There are warnings that the price of iron ore could drop incredibly low, with calls for Australia to lead the “fight” against China via the world trade arbiter.
The price of iron ore could drop as much as $ 20 a tonne, “jeopardizing” Australia’s export status as a major source of income and exposing the country to “Chinese coercion,” according to a new report.
The Australian Strategic Policy Institute released a report exploring the future of iron ore exports to China after its “bonanza” year in which sales brought in more than $ 150 billion to the Australian economy.
But China is determined to break its dependence on Australian iron ore, the report notes.
Its latest five-year plan for its steel industry sets targets to increase the share of iron ore supplied by Chinese mines, both domestically and abroad, and to increase the amount of steel made from scrap.
The report referred to a scenario in which iron ore shifts from its current status of scarcity to a surplus as Chinese demand falls as part of its plan or due to an economic slowdown resulting from the collapse of China. one of its biggest real estate developers, China Evergrande.
“The ore surplus could be significant – several hundred million tonnes per year. Australian ore
remains the lowest cost, but the price drops to US $ 20-30 / tonne, compromising higher cost operations and potentially exposing Australian iron ore miners to Chinese coercion, ”the report said.
Australia should strike back
Report author David Uren said China has not been afraid to use coercion in the past when it comes to Australian exports, such as preventing coal shipments from landing on land.
“We have seen in other markets where they are just rejecting Australian shipments and trying to push costs back on the Australian economy,” he told news.com.au.
“With coal Australia has been able to find other markets, as well as cotton, but it would be difficult with iron ore because China is a big buyer of our iron ore.”
Uren urged Australia to take China to the world trade arbiter over its coal export ban to reduce the risk of iron ore being drawn into the bitter diplomatic dispute between the two countries .
Australia has already filed a complaint with the World Trade Organization (WTO) over China’s tariffs on barley and wine.
“While Australia must choose its fights, there are strong arguments for the government to file a coal complaint: this does not imply a formal tariff but constitutes pure discrimination against a single supplier country,” he said. he stated in the report.
“It is important to note that success at the WTO in a coal case could set a precedent for any similar discrimination against Australian iron ore.”
Uren added that a drop in the price of iron ore would have a direct impact on the Australian economy.
“This means the Commonwealth collects less corporate taxes, Western Australia collects less iron ore royalties, and Australia collects less export revenue overall, which has an impact on budgets, employment and macroeconomics in general, ”he said.
The collapse of the real estate developer
Another key issue in the iron ore markets is what’s going on with China Evergrande, Uren said.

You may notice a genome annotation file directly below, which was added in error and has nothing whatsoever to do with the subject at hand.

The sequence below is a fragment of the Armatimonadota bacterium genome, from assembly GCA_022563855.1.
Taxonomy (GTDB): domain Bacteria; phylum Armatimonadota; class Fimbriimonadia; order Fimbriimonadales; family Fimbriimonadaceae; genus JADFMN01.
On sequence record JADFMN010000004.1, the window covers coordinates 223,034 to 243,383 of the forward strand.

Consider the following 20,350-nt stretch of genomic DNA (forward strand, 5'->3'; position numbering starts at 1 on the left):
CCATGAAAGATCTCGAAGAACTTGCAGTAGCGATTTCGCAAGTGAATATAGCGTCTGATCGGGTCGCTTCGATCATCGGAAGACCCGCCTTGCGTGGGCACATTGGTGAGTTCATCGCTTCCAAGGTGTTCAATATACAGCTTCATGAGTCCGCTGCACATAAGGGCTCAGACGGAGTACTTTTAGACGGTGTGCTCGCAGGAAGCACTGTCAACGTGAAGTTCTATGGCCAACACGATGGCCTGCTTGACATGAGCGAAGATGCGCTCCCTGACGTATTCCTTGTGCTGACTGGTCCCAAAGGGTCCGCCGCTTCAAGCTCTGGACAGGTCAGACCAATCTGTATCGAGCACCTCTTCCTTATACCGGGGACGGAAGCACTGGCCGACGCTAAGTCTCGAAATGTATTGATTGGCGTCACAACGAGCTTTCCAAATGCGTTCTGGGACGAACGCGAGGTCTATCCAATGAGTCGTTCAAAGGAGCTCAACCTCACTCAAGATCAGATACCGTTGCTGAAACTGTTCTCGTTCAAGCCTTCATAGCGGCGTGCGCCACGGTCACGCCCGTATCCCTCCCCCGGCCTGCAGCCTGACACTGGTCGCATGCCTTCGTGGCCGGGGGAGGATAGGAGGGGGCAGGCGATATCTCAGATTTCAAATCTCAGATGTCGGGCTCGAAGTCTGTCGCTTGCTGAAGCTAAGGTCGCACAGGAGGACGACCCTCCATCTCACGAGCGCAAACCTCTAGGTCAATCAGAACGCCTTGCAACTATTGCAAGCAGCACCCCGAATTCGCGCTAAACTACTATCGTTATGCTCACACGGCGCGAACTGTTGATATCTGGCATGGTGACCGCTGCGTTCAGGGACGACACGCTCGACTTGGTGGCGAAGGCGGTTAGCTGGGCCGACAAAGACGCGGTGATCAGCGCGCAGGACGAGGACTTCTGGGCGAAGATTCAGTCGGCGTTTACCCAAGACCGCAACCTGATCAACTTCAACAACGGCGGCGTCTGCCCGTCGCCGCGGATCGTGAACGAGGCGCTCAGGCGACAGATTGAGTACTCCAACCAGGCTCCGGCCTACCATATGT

“The financial implosion of Evergrande has similarities with the subprime crisis in the United States with the
accumulation of bad debts and real estate related losses with the potential to cause a loss of confidence in the financial system, ”he warned in the report.
China Evergrande has grown from a global titan to the world’s most indebted real estate developer, racking up a staggering A $ 432 billion debt.
Its shares fell more than 10% in trading in Hong Kong on Monday, and are down 72% in Hong Kong this year.
“It is possible that the failure of this group will lead to significant fallout in Chinese real estate markets, including real estate and real estate development, as these industries are one of the major users of steel in China,” a- he told news.com.au.
“So we saw the price of iron ore drop from over US $ 200 to under US $ 100 in just a few months. If the downturn in Evergrande property turns into a deeper downturn in the Chinese real estate market, we may well see a lot more pressure on iron ore prices and the market weakening a lot over the next 12 months.
But if there was stable global and Chinese economic growth, the report predicts that prices could fall dramatically again, but without having such a severe impact on Australia.
“Prices [could] go down to US $ 50-70 / tonne, which would still be double the production costs for major Australian or Brazilian producers, ”he said.
“This is broadly the point of view of the Ministry of Industry and BHP.”
However, in a third scenario, the report pointed out that iron ore prices could rise to as much as US $ 300 per tonne if China fails to cut steel production, the Brazilian mining industry is on the sidelines. and Africa was at a standstill.
“The reason for representing three scenarios is that forecasters have always been wrong about the iron ore market,” Uren said.
“It is entirely possible that demand from China is once again on the wrong track for forecasters, as it has done so many times in the past. I don’t think the idea that the price of iron ore could reach new heights is out of the question. “
Australia’s most valuable export saw its price collapse by more than 60 percent from a record high in May, when it hit nearly US $ 240 a tonne.
The collapse in prices that brought it down below the US $ 100 mark led to the deletion of AU $ 50 billion from the ASX on Monday.
But the Aussie dollar and stocks rebounded slightly after onshore real estate unit China Evergrande said it had negotiated a plan with bondholders to repay A $ 35.9 million in interest due Thursday.
But Evergrande’s ability to make an A $ 83.5 million payment on a March 2022 offshore bond, also due Thursday, remains unclear.